Is this one is a drawing the line fallacy? Letter to the editor: "Andrea Keene's selective morality is once again showing through in her July 15 letter. This time she expresses her abhorrence of abortion. But how we see only what we choose to see! I wonder if any of the anti-abortionists have considered the widespread use of fertility drugs as the moral equivalent of abortion, and, if they have, why they haven't come out against them too. The use of these drugs frequently results in multiple births, which leads to the death of one of the infants, often after an agonizing struggle for survival. According to the rules of the pro-lifers, isn’t this murder?"
Look at this one... See if you think it fits this situation. The drawing the line fallacy is also called the "slippery slope". You might want to look at both of these.
This is the site for the entire list.
The statement in question uses a form of logical fallacy known as the "drawing the line" fallacy or the "tu quoque" fallacy. This fallacy occurs when someone dismisses another person's argument by pointing out a perceived inconsistency or hypocrisy, rather than addressing the argument itself.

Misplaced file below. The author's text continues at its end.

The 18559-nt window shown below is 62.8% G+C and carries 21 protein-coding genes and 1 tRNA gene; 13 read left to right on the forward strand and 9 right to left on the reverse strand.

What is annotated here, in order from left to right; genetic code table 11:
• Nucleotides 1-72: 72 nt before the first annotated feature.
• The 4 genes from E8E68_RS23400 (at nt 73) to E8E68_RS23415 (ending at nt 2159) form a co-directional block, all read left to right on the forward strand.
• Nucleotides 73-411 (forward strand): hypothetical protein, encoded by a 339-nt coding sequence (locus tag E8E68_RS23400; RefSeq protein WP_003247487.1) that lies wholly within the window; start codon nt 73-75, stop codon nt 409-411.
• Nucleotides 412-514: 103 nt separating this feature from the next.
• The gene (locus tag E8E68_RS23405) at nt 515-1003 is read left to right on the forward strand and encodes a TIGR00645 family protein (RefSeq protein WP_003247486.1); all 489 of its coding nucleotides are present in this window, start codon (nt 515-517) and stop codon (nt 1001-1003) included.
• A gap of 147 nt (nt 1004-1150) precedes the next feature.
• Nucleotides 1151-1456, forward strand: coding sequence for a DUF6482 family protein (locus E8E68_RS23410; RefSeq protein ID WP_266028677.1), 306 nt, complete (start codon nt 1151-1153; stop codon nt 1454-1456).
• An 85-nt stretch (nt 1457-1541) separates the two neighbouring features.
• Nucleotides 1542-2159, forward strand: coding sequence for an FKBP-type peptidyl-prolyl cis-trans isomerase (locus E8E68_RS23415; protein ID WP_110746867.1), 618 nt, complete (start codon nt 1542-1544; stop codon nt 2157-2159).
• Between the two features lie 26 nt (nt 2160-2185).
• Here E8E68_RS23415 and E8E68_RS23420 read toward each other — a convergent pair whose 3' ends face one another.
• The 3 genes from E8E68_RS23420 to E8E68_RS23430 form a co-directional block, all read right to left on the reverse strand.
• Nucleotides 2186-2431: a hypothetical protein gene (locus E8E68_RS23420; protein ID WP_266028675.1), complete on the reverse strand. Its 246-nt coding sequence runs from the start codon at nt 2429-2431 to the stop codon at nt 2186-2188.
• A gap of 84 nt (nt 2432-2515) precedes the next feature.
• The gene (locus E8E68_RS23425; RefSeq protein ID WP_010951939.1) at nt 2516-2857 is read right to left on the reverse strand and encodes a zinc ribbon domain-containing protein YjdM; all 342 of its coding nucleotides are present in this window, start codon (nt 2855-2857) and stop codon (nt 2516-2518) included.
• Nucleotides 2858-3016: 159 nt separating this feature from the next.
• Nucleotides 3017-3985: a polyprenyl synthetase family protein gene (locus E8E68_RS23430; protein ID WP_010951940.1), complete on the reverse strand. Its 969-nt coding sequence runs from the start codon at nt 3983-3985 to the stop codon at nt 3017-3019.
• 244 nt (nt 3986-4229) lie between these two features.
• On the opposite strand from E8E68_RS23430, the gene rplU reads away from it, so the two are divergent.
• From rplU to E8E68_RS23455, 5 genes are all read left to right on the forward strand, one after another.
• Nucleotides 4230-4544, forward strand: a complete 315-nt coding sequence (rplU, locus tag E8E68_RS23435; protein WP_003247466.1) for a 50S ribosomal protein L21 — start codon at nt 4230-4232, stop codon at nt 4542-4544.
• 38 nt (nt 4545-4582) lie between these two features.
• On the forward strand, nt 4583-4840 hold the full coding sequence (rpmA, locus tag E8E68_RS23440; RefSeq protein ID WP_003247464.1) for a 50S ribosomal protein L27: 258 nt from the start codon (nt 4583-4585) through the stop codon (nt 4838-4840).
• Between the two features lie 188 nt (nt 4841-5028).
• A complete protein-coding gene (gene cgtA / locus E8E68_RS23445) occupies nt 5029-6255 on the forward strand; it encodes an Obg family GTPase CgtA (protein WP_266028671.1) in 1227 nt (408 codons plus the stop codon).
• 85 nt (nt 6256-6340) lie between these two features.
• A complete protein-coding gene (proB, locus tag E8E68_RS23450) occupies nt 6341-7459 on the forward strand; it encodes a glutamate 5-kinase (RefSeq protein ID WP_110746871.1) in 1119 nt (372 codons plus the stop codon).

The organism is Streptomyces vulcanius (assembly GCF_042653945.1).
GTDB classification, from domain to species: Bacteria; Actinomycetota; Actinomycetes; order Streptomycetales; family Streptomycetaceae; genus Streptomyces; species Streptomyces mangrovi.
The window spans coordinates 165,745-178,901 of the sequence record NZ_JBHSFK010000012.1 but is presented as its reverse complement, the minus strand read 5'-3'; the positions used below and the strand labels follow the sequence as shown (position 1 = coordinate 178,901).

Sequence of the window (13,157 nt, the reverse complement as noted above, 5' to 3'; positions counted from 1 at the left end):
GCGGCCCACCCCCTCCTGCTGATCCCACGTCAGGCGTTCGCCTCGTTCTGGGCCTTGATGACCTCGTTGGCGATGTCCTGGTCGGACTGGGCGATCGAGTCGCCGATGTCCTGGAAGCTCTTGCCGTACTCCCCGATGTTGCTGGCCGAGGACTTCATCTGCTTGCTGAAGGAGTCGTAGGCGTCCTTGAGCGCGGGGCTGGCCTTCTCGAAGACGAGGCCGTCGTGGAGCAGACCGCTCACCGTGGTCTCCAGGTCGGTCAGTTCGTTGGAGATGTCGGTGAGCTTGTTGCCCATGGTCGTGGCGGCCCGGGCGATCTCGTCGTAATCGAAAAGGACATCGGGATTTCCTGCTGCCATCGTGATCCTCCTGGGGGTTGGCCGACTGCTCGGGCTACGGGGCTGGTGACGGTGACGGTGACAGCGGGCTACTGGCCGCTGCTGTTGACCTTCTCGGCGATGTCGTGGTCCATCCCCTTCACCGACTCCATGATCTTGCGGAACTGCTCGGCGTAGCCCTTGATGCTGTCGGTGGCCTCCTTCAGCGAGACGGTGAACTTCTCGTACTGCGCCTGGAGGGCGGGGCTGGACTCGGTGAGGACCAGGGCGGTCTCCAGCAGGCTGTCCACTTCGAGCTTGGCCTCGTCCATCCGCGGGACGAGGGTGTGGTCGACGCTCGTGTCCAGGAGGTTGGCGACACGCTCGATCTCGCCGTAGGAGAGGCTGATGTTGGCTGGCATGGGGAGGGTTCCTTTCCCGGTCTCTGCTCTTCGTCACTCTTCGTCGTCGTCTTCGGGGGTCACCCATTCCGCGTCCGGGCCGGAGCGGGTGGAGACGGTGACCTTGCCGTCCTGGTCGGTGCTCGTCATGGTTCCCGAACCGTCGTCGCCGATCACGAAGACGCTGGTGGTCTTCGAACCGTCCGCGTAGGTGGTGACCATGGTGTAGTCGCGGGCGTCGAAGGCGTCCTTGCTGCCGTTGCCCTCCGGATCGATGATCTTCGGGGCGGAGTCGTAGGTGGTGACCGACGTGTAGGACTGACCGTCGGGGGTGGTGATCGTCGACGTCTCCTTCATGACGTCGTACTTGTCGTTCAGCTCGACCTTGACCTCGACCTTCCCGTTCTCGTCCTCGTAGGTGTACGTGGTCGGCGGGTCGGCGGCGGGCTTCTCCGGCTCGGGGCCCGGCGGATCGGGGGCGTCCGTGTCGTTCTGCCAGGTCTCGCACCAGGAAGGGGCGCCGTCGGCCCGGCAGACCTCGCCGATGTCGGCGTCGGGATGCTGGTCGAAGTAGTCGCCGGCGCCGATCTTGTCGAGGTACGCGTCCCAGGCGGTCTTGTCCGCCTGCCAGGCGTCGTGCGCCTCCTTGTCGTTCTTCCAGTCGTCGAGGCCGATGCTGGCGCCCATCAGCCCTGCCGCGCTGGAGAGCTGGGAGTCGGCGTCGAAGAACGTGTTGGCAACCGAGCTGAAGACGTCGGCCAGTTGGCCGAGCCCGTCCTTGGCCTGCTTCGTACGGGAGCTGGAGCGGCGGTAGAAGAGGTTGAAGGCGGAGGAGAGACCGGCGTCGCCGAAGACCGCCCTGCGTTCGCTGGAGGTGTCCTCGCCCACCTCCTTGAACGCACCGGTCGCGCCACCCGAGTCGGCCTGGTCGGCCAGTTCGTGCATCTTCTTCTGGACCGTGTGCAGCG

In this case, the writer of the letter to the editor is accusing Andrea Keene of selective morality because she expresses her opposition to abortion but not fertility drugs. The writer then suggests that if anti-abortionists consider abortion to be morally wrong, they should also consider fertility drugs as morally wrong, due to the potential harm caused to the infants involved.
However, the fallacy lies in the fact that the writer dismisses the argument against abortion by shifting the focus to fertility drugs. This is an attempt to undermine the argument by drawing a line of inconsistency, rather than addressing the argument directly. Whether or not the writer's claim about the moral equivalence of fertility drugs and abortion is valid, it does not negate the argument against abortion itself.
To avoid falling into this fallacy, it is important to address the argument at hand and evaluate its merits independently, rather than attempting to undermine it by pointing out perceived inconsistencies or hypocrisy.